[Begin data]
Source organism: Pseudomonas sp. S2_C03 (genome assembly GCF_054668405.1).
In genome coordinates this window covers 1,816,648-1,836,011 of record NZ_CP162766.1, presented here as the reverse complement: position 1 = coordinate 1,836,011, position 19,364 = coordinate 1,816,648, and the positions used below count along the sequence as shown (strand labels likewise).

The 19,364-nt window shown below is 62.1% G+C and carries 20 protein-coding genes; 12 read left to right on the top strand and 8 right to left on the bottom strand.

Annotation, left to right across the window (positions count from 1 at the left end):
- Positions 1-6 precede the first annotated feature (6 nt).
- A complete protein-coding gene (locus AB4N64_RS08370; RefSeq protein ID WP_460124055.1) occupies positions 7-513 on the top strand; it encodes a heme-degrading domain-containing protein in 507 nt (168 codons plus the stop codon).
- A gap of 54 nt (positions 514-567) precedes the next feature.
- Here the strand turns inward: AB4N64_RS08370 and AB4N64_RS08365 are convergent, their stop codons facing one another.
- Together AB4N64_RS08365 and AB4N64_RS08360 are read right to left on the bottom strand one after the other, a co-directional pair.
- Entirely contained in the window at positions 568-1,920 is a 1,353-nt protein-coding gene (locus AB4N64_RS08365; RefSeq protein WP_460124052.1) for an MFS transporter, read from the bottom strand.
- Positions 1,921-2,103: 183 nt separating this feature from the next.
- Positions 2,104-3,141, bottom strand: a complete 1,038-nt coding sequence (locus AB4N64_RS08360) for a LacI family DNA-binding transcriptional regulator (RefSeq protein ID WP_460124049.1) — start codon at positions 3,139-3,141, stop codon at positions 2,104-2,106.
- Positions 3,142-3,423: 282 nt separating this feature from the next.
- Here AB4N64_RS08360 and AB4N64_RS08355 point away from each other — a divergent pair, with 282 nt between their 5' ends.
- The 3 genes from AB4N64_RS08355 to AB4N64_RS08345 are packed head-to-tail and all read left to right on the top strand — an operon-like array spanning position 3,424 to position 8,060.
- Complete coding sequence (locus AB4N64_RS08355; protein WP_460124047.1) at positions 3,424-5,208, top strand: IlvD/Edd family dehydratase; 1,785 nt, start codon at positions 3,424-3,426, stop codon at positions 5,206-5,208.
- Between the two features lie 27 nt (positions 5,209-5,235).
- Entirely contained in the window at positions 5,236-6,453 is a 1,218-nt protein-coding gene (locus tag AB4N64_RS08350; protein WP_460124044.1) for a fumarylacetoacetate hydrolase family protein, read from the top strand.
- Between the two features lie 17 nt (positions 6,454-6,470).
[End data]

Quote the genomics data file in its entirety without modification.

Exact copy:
Source organism: Pseudomonas sp. S2_C03 (genome assembly GCF_054668405.1).
In genome coordinates this window covers 1,816,648-1,836,011 of record NZ_CP162766.1, presented here as the reverse complement: position 1 = coordinate 1,836,011, position 19,364 = coordinate 1,816,648, and the positions used below count along the sequence as shown (strand labels likewise).

The 19,364-nt window shown below is 62.1% G+C and carries 20 protein-coding genes; 12 read left to right on the top strand and 8 right to left on the bottom strand.

Annotation, left to right across the window (positions count from 1 at the left end):
- Positions 1-6 precede the first annotated feature (6 nt).
- A complete protein-coding gene (locus AB4N64_RS08370; RefSeq protein ID WP_460124055.1) occupies positions 7-513 on the top strand; it encodes a heme-degrading domain-containing protein in 507 nt (168 codons plus the stop codon).
- A gap of 54 nt (positions 514-567) precedes the next feature.
- Here the strand turns inward: AB4N64_RS08370 and AB4N64_RS08365 are convergent, their stop codons facing one another.
- Together AB4N64_RS08365 and AB4N64_RS08360 are read right to left on the bottom strand one after the other, a co-directional pair.
- Entirely contained in the window at positions 568-1,920 is a 1,353-nt protein-coding gene (locus AB4N64_RS08365; RefSeq protein WP_460124052.1) for an MFS transporter, read from the bottom strand.
- Positions 1,921-2,103: 183 nt separating this feature from the next.
- Positions 2,104-3,141, bottom strand: a complete 1,038-nt coding sequence (locus AB4N64_RS08360) for a LacI family DNA-binding transcriptional regulator (RefSeq protein ID WP_460124049.1) — start codon at positions 3,139-3,141, stop codon at positions 2,104-2,106.
- Positions 3,142-3,423: 282 nt separating this feature from the next.
- Here AB4N64_RS08360 and AB4N64_RS08355 point away from each other — a divergent pair, with 282 nt between their 5' ends.
- The 3 genes from AB4N64_RS08355 to AB4N64_RS08345 are packed head-to-tail and all read left to right on the top strand — an operon-like array spanning position 3,424 to position 8,060.
- Complete coding sequence (locus AB4N64_RS08355; protein WP_460124047.1) at positions 3,424-5,208, top strand: IlvD/Edd family dehydratase; 1,785 nt, start codon at positions 3,424-3,426, stop codon at positions 5,206-5,208.
- Between the two features lie 27 nt (positions 5,209-5,235).
- Entirely contained in the window at positions 5,236-6,453 is a 1,218-nt protein-coding gene (locus tag AB4N64_RS08350; protein WP_460124044.1) for a fumarylacetoacetate hydrolase family protein, read from the top strand.
- Between the two features lie 17 nt (positions 6,454-6,470).